Making the case: Solid casebacks need to make a comebackFergus Nash
It wasn’t so long ago that exhibition casebacks were reserved for either exquisite pieces of high horology or oddities like the Ernest Borel kaleidoscope watches. Mechanical watchmaking was either the norm or old-fashioned, so the only times people wanted to stare at a mechanical movement was when it had something special to show off. It’s only recently that automatic or manually wound watches have become a novelty, and exhibition casebacks have become somewhat of the default option. Well, I think that it’s time for solid casebacks to return to the limelight. Why?
The opportunity for artistic expression
Ask anyone about great solid caseback examples, and the Omega Seamaster will come up almost immediately. There’s good reason for that too, as the hippocampus or seahorse engraved onto those models was both iconic and extremely evocative. Looking at it when the watches are turned instills a real sense of adventure, even if the seafaring capacity of those 1950s models was closer to splash-proof than waterproof. It’s still used on some models such as the Railmaster, but the standard Seamaster catalogue of the Diver 300m, the Planet Ocean and the Aqua Terra now bare exhibition casebacks. The decoration is undoubtedly pretty, but the anti-magnetic design of the modern movements doesn’t even allow for an intricate look into the components.
Solid casebacks aren’t always about Omega though, and there are still some examples of brands doing it right. Ball Watch Co. are particularly artful with an array of deep engravings, from diving helmets to tall ships and of course, locomotives. Dan Henry are on the more affordable end of the spectrum, but they still utilise solid casebacks to honour the eras which their watches harness.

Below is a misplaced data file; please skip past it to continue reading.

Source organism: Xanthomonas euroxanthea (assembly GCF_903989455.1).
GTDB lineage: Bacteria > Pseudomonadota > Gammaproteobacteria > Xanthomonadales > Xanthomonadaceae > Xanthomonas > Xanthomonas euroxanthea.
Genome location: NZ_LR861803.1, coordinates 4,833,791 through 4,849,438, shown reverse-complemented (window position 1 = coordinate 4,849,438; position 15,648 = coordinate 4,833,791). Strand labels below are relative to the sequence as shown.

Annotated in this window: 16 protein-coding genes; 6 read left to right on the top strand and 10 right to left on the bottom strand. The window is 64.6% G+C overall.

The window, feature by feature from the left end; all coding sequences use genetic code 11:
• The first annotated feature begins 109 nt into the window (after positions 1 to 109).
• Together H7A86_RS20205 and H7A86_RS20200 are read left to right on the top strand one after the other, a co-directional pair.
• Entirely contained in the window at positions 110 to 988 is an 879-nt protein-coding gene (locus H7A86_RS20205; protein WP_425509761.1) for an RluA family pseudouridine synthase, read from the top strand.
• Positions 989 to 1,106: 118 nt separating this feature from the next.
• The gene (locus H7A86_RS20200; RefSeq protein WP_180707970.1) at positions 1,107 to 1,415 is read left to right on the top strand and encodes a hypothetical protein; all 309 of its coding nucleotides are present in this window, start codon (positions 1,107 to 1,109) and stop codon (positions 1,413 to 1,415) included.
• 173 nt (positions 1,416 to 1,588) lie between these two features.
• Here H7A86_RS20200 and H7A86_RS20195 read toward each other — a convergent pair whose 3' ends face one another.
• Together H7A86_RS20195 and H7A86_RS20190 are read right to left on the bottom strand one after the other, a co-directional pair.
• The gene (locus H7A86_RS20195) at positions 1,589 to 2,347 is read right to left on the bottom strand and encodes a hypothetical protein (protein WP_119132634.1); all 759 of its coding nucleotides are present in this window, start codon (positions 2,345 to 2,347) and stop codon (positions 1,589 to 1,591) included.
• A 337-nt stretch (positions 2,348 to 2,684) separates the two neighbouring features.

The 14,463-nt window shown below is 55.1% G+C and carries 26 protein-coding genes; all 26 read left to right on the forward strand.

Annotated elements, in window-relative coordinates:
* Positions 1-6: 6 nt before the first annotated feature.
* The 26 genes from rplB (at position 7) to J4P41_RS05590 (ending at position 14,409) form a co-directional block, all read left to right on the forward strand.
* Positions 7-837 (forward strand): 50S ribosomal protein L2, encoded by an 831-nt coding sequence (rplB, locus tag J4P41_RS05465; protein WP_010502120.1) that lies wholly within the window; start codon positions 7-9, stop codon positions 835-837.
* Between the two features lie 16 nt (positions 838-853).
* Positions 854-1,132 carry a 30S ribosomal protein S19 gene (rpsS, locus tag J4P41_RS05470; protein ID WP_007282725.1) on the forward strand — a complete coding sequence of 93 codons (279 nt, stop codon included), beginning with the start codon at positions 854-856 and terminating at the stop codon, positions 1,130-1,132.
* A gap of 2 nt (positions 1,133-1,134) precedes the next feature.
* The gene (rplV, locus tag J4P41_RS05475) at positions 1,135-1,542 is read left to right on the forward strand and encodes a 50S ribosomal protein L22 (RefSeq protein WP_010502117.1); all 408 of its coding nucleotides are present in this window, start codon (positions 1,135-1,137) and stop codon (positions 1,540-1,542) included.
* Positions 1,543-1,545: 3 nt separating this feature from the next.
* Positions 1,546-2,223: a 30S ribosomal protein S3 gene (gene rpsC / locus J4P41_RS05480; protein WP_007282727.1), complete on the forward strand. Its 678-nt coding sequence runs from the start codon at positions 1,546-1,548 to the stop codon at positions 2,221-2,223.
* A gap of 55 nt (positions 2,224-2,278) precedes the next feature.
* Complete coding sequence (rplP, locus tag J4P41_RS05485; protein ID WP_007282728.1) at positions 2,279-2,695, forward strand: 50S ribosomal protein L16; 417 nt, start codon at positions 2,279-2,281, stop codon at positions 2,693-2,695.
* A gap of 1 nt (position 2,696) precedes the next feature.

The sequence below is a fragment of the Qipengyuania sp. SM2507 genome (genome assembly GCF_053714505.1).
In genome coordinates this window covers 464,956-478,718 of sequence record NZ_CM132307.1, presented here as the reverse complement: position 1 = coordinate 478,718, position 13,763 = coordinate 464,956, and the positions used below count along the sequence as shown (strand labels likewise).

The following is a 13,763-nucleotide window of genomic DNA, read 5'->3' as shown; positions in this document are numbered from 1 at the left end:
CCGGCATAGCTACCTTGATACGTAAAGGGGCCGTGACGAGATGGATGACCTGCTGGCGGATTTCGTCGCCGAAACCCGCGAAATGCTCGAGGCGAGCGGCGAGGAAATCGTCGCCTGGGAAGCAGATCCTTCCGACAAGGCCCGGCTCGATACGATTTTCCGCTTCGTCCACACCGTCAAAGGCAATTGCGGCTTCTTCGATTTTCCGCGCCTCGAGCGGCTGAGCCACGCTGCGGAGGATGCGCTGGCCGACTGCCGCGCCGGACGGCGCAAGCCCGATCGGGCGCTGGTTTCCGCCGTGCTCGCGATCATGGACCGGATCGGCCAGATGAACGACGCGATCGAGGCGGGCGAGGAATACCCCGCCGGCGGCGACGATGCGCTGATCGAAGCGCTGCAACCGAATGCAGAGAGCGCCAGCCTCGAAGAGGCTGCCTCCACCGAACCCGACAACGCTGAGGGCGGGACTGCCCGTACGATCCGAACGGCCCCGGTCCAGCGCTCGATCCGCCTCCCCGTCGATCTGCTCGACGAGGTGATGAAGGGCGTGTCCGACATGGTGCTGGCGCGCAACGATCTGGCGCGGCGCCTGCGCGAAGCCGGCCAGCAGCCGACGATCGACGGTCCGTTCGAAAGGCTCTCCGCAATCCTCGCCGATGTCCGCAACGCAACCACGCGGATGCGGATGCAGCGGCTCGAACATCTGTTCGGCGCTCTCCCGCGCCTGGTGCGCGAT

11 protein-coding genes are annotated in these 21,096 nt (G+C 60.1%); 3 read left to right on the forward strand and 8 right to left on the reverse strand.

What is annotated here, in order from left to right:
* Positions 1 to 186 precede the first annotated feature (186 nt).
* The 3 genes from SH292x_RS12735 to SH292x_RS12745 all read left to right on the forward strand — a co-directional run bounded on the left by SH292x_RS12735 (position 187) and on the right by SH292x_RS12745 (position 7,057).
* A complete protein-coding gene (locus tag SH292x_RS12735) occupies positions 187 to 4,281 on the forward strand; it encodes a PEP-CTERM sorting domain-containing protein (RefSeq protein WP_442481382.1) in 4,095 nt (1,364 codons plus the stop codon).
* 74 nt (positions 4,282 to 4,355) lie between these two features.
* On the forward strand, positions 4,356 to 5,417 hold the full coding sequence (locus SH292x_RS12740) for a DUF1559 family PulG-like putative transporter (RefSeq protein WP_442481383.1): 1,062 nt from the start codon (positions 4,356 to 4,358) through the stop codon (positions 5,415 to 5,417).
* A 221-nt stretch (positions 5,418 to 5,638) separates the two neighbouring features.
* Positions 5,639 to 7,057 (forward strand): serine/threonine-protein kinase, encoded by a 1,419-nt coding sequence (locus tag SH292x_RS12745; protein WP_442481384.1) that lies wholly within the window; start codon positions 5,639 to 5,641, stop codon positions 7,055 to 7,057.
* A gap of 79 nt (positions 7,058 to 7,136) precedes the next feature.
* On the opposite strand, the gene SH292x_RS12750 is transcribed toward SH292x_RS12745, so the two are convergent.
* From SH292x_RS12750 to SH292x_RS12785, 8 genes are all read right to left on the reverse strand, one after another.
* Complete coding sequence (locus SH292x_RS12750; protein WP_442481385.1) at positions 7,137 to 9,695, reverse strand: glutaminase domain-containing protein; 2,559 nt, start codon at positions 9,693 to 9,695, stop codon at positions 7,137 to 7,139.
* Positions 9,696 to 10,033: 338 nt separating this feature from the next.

Display casebacks come with compromises
Have you ever been absolutely smitten by a watch, only for it to be tinged with disappointment when the water resistance is low or the case is too thick? Inserting a pane of sapphire crystal into the caseback is essentially creating another possible point of fault, leading to a higher chance of water ingress. The solution to that is bumping up the thickness, but that leads to a less comfortable watch. If you’re the type of person who prefers a watch to feel sleek, it gets progressively harder to find anything automatic below 10mm or even 12mm if you want some swimmable water resistance.
Many movements aren’t worth looking at
It’s often said that the view of a mechanical movement can be inspiring, but I get much more out of an artfully-designed engraving than a grey movement with some rough-looking decoration. The original sentiment may be true for watches with a degree of hand-finishing or ornate flair. Some movements can still look fairly pretty straight off a production line, but once you get used to looking at the ETA 2824 or Seiko NH35 architectures, you’ve pretty much seen them all. The moment a technical achievement ceases to be impressive is the moment it stops being inspiring, whereas an engaging design can become a fond icon that brings you closer to the watch. Whether that be the caseback leaving a reverse image pressed into your wrist on a hot day, or catching a glimpse of it when it’s on a desk, the chances of it bringing a smile to your face is much higher as a solid design.
Engravings become a grander gesture
People who collect vintage watches will definitely be familiar with the concept of engraved solid casebacks, as the blank surfaces make for a perfect engraving spot. It could be a message between loved ones or a date to celebrate some milestone, but they all give the watch a specific story and life of its own. Collectors will say that engravings should be avoided due to the steep drop in resale value, but I think being able to continue the legacy of a once-loved watch is both an honourable and desirable thing to do. If engraved watches happen to be cheaper on the used marketplace too, that’s a win-win. If the watch is modern, then you have an opportunity to join in on that time-honoured tradition. The Jeager-LeCoultre Reverso is another great example, where the solid caseback remains available for engraving or even enamel painting unless they have a whole other dial to show off.